Flo, an app for period tracking, raised $50 million at a $800 million valuation. The usage stats for Flo are pretty impressive - over 200 million users, one billion menstrual cycles tracked using the app, and 43 million women use it on a monthly basis. Presumably they'll start expanding use cases from here - will be curious to watch how they choose to do so.
KLAS conducted a survey of hospital leaders and found that at the vast majority of organizations, telehealth is now less than 20% of visits - and where it is not, it is still being inflated by COVID-19 and they expect it to come down. This is an interesting chart (pg. 6) looking at where various specialties are using telehealth. Of course mental health is attracting all the attention now, but it highlights other areas where we're likely to see activity moving forward. Link
👉HTN: Weekly Health Tech Reads 8/15 (HealthTechNerds)
LabCorp acquired Ovia Health, a women's health startup building fertility and pregnancy apps sold primarily through employers and health plans.
Ovia generates around $20 million of revenue.
Oscar reported earnings for the quarter. Oscar is currently at ~563,000 members, up 44% YoY.
The +Oscar platform was featured heavily in the discussion and yet it leaves a lot of open questions.
Clover Health reported earnings as well, sending its stock up 11% briefly as total revenue was up 140% YoY, even despite a 111% MCR and a $312 million loss for the quarter.
👉Aon, Willis Towers Scrap $30 Billion Merger Amid Antitrust Impasse (WSJ)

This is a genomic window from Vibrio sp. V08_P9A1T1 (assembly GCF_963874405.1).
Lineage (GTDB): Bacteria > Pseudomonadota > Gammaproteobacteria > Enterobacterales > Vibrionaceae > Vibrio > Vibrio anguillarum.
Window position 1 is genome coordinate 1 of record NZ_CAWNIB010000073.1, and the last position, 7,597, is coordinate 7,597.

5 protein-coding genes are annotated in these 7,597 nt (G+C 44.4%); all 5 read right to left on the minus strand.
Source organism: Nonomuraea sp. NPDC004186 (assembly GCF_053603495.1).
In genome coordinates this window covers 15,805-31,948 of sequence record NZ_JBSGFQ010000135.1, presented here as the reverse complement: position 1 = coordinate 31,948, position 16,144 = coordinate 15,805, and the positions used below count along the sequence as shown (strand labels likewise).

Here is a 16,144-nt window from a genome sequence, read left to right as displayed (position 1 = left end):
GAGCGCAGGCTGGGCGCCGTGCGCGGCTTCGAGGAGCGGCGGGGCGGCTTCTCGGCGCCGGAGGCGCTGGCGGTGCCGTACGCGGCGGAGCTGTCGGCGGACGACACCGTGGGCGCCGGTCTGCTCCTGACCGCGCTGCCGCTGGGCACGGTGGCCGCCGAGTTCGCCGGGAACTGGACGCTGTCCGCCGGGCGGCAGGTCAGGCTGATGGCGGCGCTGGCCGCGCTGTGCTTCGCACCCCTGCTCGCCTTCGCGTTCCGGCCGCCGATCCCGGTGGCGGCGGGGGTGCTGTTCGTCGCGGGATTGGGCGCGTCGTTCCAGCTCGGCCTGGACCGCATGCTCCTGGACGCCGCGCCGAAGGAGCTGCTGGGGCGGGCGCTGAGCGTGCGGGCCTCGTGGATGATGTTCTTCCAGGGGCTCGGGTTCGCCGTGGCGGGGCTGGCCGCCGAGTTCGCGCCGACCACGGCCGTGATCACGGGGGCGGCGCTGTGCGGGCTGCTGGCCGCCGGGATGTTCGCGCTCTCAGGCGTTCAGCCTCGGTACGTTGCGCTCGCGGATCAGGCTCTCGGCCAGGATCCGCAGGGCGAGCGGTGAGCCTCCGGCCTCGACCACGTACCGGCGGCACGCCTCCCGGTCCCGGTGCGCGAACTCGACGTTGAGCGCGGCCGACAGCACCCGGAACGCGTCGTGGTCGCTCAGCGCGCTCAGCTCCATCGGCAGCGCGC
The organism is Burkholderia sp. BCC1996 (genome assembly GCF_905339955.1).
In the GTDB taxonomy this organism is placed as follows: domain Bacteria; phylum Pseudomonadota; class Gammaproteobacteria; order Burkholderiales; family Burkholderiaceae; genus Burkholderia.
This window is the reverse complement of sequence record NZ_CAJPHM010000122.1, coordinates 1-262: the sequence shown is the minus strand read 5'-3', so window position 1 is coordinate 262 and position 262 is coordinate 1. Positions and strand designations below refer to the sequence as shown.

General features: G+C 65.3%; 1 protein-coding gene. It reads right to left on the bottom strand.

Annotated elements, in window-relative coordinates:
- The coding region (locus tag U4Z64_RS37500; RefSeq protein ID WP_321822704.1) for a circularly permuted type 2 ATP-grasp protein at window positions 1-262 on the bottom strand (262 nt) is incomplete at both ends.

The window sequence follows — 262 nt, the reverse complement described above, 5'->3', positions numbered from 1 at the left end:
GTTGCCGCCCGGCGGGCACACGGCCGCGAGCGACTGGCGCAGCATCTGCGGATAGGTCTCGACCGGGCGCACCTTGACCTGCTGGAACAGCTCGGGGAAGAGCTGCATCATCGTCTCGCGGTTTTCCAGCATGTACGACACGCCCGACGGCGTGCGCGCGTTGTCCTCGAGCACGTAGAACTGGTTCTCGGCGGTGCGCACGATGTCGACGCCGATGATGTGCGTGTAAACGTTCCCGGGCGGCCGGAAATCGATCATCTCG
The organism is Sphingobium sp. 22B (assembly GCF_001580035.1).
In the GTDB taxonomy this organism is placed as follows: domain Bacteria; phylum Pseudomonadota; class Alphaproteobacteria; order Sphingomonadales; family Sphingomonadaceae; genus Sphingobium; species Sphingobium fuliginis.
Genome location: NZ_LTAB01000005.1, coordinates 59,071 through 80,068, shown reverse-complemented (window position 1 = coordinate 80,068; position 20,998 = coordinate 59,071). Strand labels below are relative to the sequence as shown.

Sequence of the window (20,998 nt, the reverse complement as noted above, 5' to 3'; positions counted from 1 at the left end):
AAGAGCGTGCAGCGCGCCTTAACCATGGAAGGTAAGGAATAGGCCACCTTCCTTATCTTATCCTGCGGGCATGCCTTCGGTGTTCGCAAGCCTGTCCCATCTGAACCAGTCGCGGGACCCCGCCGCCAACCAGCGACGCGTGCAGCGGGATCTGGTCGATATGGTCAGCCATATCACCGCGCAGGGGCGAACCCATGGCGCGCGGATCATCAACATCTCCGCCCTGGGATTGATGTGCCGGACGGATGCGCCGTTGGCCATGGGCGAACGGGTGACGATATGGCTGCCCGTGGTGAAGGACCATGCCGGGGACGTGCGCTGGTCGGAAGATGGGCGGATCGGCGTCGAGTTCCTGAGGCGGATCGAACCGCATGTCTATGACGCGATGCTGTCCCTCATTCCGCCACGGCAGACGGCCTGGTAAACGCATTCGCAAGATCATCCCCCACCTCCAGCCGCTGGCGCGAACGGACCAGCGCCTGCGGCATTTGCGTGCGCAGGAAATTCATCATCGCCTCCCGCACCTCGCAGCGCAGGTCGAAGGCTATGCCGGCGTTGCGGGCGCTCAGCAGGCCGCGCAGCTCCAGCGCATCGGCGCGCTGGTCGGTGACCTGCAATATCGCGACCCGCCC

Aon and Willis Towers Watson abandoned a more than $30 billion tie-up to create the world’s largest insurance broker, deciding it wasn’t worth pursuing in the face of Justice Department opposition to the merger.
Aon and Willis Towers, which are both based in Ireland, are the No. 2 and No. 3 biggest brokers measured by revenue behind industry leader New York-based Marsh & McLennan Cos. Together they would have had total annual revenue of more $20 billion, leapfrogging Marsh’s $17.2 billion.
Aon is required to pay Willis Towers a $1 billion termination fee.
👉We’re launching Alan Mind to solve mental health issues in Europe, leveraging our acquisition of Jour
Alan Mind is a B2B mental health solution offering both preventive and curative care to its members, notably leveraging the Jour journaling app (which we acquired in the summer).
Alan Mind is based on three pillars, and is currently available to corporate customers in France:
Remote or in-person therapy,
Digital mental health exercises,
Interested about Alan Mind for your company? Register your interest here